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Asia markets suffer slight post-Dow hangover

Published on NewsOK Modified: March 6, 2013 at 11:11 pm •  Published: March 6, 2013

BANGKOK (AP) — Japan's Nikkei 225 index topped 12,000 for the first time in more than four years, but stock markets elsewhere in Asia flagged following Wall Street's eye-popping performance this week.

Investors shied away from stocks even though the Dow Jones industrial average reached a new high for a second day Wednesday and the Federal Reserve said the U.S. economy grew in the first two months of the year.

The Nikkei in Tokyo was up 0.6 percent at 12,005.55 as investors waited for the Bank of Japan to wrap up a two-day meeting. It was to be the last headed by Masaaki Shirakawa, who steps down March 19. The incoming chief, Haruhiko Kuroda, is expected to ease monetary policy to support the policies of new Prime Minister Shinzo Abe.

A former vice minister of finance, Kuroda has long voiced his support for bolder central bank policies and for a weaker currency to help boost export manufacturers by making their products cheaper in overseas markets.

"The BOJ will remain under pressure to ease policy throughout 2013. The next round of substantive easing is likely to come in April at the earliest, after the new governor takes office," said analysts at DBS Bank Ltd. in Singapore.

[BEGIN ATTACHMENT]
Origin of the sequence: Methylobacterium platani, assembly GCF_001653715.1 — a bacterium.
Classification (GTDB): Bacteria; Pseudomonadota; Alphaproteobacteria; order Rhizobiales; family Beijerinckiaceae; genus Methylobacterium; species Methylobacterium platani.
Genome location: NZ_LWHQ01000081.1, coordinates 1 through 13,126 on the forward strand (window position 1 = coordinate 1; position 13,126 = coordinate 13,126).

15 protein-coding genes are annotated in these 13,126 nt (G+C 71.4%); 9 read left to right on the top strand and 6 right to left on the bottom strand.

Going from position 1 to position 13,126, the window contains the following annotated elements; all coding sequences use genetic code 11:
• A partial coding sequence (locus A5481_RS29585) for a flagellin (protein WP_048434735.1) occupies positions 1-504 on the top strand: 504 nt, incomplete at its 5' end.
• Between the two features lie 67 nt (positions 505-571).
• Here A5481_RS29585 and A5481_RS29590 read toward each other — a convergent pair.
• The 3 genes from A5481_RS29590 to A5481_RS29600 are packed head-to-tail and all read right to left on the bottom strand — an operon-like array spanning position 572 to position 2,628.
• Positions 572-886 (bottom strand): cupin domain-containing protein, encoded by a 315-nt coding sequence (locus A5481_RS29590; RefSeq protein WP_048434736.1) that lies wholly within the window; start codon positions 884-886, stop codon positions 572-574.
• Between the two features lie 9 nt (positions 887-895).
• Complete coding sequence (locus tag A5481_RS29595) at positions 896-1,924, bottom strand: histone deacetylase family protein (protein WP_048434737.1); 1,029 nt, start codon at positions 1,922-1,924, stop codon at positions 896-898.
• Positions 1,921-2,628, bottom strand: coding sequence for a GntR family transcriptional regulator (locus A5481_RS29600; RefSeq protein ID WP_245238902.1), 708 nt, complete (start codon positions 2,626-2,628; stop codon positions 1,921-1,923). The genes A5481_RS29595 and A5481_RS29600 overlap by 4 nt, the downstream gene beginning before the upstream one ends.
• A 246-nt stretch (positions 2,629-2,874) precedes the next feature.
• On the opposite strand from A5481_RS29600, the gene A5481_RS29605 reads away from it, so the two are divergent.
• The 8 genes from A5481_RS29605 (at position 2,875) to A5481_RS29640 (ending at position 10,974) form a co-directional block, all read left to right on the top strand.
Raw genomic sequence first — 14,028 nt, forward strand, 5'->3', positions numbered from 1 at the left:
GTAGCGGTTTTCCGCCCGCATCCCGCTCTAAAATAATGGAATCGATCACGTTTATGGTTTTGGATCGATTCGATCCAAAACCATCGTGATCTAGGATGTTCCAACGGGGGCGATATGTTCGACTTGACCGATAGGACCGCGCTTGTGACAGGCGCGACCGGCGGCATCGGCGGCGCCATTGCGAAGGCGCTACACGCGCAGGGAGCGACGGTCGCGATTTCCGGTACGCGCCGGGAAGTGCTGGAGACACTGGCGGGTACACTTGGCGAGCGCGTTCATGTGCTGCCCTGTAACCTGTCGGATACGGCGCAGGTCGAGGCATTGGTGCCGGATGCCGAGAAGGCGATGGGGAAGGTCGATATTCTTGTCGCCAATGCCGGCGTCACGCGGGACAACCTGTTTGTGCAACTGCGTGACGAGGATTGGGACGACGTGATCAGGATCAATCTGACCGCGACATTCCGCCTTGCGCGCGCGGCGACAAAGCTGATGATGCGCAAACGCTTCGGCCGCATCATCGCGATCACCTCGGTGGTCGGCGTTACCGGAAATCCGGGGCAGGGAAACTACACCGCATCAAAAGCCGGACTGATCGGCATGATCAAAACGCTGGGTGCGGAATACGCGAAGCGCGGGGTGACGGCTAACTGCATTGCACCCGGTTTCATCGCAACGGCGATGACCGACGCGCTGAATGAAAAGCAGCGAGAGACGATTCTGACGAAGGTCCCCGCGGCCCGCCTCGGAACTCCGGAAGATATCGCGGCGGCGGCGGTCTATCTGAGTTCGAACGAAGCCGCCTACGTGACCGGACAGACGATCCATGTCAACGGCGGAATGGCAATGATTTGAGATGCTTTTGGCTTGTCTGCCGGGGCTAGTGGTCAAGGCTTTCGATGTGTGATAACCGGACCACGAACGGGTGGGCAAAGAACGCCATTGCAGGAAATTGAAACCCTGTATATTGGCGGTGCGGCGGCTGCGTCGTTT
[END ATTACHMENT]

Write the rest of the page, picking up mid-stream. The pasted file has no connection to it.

Disappointing trade figures pulled Australian stocks down. Australia's trade deficit widened to 1.06 billion Australian dollars in January, official figures show. Economists had expected a deficit of about half that.

On top of that, data on Australia's economy released Wednesday showed 0.6 percent growth in the fourth quarter compared to the previous three-month period. But there were also worrisome signs, analysts said, with a cooling mining sector expected to weigh on stocks in the coming months.

"Yesterday's GDP data wasn't all rosy. Business investment fell sharply, sending another signal that the mining boom is coming to an end. Today's trade data was bit worse than expected, and that probably explains most of today's pull back," said Daniel Martin of Capital Economics in Singapore.

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